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Resource management with Swarm in production


(Samuel BERTHE) #1

Hi guys,

I’m currently building a infrastructure based on Docker and Swarm on top of AWS, and I wonder how to manage efficiently resources and performances in a cluster.

Docker introduced new orchestration methods, adopted by Swarm, Kubernetes, Rancher… They all have in common an automated container scheduling. It looks very promising, but does anybody can provide a feedback on large cluster and at scale ? I mean, for a production setup, living longer than a 15 minutes demonstration ?

Weakness I see in modern container lifecycle:

  • In a web stack, resource consumption is not flat: day vs night, weekday vs weekend, December vs January (in e-commerce)… => Scheduling strategies don’t take into account that available CPU and RAM can change over the time.
  • Scheduling 42 single threaded NodeJs containers on a 32-CPU host => context switching, swap, inefficient
  • Hard to know which service should be manually scaled when a VM -hosting random containers- consume 100% of CPU.
  • Service can run slower because co-hosted containers eat resources
  • After a node failure, containers are re-scheduled on different VM, but it makes much more context switching, and can slow down a whole app. Why not keeping containers stopped until a new host is up, affecting only a few micro-service load and response time ?
  • What about databases ? They often need dedicated resources and should not share CPU/RAM with other containers. What happens in an infrastructure average response time when a VM die and Swarm move the db onto an host already running random containers (even db) ?
  • When an autoscaling group detect the load is going up, it starts a new instance. But how to reschedule some containers on it ?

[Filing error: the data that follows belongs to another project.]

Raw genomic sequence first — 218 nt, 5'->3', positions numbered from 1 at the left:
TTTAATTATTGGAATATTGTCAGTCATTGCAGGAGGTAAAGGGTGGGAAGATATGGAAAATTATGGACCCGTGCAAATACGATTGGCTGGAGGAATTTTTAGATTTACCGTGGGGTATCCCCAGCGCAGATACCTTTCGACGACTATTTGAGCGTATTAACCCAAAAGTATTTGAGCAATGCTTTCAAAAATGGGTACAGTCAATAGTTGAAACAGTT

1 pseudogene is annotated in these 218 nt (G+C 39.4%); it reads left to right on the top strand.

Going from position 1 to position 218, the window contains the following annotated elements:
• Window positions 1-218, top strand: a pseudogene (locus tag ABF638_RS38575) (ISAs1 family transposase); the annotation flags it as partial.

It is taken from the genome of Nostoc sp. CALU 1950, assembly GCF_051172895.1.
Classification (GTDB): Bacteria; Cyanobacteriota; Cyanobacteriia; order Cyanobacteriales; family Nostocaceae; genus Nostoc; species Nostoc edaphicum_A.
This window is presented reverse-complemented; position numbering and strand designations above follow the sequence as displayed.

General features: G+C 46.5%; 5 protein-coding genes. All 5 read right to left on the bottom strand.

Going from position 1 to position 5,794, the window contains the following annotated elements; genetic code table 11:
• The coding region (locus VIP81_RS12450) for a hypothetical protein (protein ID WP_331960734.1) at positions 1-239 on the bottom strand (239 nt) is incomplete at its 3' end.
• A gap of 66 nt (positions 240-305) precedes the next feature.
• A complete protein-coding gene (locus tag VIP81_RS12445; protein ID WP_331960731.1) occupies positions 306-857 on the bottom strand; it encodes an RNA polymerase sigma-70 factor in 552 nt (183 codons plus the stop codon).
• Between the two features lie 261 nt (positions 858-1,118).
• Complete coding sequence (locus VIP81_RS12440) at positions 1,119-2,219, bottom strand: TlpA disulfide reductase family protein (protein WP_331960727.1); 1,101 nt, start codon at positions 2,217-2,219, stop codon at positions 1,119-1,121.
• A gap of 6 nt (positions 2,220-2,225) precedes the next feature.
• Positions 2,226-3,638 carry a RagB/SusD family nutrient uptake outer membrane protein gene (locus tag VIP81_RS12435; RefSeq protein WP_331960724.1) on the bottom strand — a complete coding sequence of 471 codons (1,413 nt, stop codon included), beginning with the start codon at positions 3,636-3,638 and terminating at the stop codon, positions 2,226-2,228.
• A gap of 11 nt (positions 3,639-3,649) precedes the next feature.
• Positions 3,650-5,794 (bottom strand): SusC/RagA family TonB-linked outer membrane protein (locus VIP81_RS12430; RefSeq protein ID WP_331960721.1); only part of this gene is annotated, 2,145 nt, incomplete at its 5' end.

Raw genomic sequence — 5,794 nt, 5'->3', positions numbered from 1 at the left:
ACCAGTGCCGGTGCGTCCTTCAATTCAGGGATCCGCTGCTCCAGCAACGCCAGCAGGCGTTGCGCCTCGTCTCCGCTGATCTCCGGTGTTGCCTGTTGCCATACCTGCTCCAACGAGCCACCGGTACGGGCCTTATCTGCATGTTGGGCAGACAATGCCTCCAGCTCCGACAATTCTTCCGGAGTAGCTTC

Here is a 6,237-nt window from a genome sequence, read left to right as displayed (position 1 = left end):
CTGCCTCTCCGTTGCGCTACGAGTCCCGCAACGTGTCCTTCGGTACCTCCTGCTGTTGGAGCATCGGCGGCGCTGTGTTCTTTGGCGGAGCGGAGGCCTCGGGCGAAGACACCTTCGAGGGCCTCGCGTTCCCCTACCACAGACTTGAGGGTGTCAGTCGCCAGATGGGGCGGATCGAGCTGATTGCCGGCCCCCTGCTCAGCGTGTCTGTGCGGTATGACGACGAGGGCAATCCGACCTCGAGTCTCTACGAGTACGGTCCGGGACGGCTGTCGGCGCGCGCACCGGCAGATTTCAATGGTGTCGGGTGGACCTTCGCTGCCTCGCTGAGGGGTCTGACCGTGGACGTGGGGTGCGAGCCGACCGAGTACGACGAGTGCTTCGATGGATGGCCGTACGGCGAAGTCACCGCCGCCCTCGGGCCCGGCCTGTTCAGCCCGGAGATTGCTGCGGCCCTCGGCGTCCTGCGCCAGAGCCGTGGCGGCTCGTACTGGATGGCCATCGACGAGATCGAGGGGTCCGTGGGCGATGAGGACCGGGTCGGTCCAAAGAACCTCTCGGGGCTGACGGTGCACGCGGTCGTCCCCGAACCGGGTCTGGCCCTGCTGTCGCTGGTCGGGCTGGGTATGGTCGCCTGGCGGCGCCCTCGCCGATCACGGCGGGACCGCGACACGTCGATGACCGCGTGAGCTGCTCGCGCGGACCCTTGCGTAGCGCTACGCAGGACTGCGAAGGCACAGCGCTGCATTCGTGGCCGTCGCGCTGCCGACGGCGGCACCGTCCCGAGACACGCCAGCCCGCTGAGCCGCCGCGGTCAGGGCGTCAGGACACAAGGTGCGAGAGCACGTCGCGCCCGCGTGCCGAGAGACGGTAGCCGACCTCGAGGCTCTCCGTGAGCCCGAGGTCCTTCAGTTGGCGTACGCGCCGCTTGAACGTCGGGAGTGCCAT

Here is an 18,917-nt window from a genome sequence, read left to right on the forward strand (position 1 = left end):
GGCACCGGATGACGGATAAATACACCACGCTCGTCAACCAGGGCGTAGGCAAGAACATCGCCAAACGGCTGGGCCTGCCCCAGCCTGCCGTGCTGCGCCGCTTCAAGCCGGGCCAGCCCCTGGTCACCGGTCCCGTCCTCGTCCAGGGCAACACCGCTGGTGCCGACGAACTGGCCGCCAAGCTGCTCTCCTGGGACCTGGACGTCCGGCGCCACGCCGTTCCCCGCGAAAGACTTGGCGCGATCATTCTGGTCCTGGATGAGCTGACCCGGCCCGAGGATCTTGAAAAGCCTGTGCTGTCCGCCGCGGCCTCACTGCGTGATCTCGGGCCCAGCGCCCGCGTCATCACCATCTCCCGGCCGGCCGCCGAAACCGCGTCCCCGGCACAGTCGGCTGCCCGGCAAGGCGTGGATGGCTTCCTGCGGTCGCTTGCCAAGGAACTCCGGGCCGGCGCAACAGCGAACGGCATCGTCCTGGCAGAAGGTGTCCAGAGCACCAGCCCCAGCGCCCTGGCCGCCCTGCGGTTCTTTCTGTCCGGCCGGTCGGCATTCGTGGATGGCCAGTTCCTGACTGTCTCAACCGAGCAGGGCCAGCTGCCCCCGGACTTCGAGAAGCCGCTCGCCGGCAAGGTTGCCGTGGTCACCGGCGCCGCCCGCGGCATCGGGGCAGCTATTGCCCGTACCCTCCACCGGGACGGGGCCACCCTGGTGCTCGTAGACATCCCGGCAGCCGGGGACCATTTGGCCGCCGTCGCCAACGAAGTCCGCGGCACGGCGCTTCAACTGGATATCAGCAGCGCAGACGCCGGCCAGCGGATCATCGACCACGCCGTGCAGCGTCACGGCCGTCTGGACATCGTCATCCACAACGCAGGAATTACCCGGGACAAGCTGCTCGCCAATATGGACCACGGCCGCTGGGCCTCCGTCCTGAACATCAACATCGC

Starting more VM than needed is the easiest work-around/bullshit, but it”s definitely a waste and a bad practice !!
Should we kill containers on a regular basis to rebalance containers on “available” VMs ?

Did anybody try to solve this kind of issues ?


(Dvohra) #2

Have not tested all the orchestration options but with Kubernetes CPU requests and limits may be specified and autoscaling set for varying loads. Some references:



(Robymes) #3

I didn’t try yet, but randomness should be addressed using labels on nodes and services.
I think you can label group of nodes and create services using those labels to restrict which services run on which nodes


(Sl4dy) #4

How can I auto-migrate / rebalance containers of already running service to a newly added worker node?
Do I really need to kill the running containers?!


(Samuel BERTHE) #5

@dvohra K8s seems to offer more options for optimisations :clap:

@robymes Yes, but it does not solve most of problems I mentioned :frowning:

sl4dy Same problem here. Docker can pause containers. But Swarm is still not able to hot-move them like we used to do with virtual machines. Need confirmation on that.